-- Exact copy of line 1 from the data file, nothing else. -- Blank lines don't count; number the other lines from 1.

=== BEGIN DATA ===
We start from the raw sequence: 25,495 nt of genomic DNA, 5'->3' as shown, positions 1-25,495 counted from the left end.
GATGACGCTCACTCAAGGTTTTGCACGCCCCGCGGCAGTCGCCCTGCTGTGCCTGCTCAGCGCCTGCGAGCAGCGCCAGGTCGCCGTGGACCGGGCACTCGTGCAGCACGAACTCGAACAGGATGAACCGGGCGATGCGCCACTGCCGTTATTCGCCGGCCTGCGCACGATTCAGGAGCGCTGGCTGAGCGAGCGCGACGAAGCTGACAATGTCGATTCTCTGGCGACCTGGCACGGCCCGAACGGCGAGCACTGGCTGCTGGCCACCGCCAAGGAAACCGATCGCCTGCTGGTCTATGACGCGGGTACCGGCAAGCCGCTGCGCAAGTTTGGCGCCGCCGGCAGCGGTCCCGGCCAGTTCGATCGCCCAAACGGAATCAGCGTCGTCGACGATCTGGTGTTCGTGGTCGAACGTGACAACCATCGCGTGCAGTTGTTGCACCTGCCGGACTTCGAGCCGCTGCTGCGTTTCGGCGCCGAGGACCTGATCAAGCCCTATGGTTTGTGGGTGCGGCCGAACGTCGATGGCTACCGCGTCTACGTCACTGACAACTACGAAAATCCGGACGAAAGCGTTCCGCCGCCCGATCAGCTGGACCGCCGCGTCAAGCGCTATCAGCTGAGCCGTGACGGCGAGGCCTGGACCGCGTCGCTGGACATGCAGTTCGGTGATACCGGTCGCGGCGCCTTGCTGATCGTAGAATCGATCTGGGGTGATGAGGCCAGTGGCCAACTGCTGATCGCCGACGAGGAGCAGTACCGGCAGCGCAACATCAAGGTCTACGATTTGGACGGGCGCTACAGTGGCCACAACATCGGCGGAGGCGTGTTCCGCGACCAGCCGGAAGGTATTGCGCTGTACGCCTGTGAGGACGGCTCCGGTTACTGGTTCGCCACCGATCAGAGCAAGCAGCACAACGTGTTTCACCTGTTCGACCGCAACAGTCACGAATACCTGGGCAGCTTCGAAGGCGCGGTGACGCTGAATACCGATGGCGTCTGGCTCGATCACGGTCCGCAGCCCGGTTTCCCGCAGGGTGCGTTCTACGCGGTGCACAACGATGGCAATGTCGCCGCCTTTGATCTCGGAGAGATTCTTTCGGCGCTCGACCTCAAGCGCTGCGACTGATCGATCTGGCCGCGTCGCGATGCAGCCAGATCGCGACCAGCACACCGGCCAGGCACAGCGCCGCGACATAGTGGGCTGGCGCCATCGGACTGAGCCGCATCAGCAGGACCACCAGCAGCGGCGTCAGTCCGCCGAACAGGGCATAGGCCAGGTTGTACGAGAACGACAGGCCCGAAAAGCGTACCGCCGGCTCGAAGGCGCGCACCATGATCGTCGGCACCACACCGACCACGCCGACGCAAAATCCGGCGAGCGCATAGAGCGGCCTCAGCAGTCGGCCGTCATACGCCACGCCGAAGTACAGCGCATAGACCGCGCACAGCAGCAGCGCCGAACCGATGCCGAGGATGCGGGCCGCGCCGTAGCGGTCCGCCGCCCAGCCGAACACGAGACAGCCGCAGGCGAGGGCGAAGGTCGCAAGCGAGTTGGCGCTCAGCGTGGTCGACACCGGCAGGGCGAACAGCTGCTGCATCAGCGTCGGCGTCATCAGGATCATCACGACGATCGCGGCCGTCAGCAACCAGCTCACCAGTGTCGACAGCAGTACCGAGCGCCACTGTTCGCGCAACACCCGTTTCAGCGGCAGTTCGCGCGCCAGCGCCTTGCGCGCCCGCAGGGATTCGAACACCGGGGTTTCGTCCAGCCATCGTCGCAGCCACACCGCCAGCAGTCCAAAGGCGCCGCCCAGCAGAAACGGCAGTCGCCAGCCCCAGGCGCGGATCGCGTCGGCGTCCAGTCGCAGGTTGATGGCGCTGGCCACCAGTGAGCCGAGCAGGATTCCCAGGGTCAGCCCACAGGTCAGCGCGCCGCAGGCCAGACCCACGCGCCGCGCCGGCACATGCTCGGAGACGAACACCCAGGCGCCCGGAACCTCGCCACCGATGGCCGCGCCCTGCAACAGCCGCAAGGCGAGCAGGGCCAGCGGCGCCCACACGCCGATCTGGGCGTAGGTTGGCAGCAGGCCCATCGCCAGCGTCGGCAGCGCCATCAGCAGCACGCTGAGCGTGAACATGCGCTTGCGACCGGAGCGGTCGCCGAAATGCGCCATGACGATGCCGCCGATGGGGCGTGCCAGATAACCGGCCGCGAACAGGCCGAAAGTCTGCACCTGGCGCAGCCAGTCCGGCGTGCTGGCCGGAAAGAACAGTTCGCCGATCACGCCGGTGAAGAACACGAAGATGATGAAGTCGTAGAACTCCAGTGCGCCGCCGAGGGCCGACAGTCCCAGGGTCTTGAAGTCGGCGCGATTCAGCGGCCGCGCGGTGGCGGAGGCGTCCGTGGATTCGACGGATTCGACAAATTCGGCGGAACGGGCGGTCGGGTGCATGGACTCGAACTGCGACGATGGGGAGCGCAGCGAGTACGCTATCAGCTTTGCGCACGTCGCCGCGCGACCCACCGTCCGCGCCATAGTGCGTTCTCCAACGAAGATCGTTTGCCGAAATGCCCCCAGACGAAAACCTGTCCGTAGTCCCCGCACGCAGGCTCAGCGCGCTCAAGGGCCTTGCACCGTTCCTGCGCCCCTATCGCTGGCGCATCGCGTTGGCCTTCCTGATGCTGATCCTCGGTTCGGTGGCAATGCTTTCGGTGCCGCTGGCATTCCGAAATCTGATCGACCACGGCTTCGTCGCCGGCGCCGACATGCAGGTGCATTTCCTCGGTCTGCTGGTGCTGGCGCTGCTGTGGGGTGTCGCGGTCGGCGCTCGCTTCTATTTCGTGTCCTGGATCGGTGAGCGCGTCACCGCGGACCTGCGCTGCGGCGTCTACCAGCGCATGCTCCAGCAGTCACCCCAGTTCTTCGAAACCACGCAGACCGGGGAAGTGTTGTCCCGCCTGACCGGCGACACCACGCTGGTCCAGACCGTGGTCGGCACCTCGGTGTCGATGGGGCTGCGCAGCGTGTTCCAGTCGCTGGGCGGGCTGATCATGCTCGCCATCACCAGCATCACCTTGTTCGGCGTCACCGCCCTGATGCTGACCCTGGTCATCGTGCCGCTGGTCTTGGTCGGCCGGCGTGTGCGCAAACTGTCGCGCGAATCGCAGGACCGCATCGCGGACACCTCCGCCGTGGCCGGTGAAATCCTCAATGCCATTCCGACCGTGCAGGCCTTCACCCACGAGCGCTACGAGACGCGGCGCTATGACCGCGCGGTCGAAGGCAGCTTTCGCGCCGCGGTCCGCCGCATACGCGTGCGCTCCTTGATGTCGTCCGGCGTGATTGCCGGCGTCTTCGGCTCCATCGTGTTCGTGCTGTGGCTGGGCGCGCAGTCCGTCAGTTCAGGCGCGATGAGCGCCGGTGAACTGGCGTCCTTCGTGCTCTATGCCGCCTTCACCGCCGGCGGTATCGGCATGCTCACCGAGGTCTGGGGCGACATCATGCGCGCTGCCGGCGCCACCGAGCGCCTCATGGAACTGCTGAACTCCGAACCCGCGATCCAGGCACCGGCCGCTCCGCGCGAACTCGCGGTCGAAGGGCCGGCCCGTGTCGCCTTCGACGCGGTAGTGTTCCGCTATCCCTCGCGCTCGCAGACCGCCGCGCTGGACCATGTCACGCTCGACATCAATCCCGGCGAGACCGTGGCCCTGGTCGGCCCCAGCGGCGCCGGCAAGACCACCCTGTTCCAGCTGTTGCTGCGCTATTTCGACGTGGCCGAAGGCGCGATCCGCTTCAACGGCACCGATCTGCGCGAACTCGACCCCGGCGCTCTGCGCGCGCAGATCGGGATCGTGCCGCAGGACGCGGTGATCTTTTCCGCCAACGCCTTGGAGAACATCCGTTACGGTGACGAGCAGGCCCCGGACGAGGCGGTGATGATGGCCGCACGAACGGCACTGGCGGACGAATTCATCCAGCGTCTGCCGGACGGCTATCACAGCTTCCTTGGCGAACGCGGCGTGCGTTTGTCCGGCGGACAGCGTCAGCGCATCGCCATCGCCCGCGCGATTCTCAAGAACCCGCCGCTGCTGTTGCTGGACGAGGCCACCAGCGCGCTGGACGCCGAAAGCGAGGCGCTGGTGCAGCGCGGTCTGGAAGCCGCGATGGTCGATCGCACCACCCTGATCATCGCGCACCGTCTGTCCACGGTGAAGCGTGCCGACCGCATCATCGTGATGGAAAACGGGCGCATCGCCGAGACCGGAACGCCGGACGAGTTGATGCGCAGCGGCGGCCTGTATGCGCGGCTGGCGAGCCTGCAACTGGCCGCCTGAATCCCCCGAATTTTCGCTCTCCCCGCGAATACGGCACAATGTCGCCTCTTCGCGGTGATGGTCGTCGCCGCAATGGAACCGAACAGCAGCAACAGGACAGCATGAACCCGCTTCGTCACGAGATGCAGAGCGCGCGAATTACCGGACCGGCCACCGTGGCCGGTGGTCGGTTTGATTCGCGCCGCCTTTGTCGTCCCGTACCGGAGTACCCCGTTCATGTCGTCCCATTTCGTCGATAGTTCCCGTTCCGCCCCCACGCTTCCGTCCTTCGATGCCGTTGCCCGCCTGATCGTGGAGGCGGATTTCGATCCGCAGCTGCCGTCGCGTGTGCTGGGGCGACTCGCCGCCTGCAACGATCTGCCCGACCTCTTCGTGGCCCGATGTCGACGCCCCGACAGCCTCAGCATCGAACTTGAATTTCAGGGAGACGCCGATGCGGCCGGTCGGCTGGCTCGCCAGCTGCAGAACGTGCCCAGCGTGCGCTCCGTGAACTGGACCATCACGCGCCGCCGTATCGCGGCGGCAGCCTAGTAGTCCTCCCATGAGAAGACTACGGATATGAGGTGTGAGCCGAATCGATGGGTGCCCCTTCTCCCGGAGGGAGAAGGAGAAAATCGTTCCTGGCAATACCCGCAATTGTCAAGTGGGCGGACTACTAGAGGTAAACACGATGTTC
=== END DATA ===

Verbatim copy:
We start from the raw sequence: 25,495 nt of genomic DNA, 5'->3' as shown, positions 1-25,495 counted from the left end.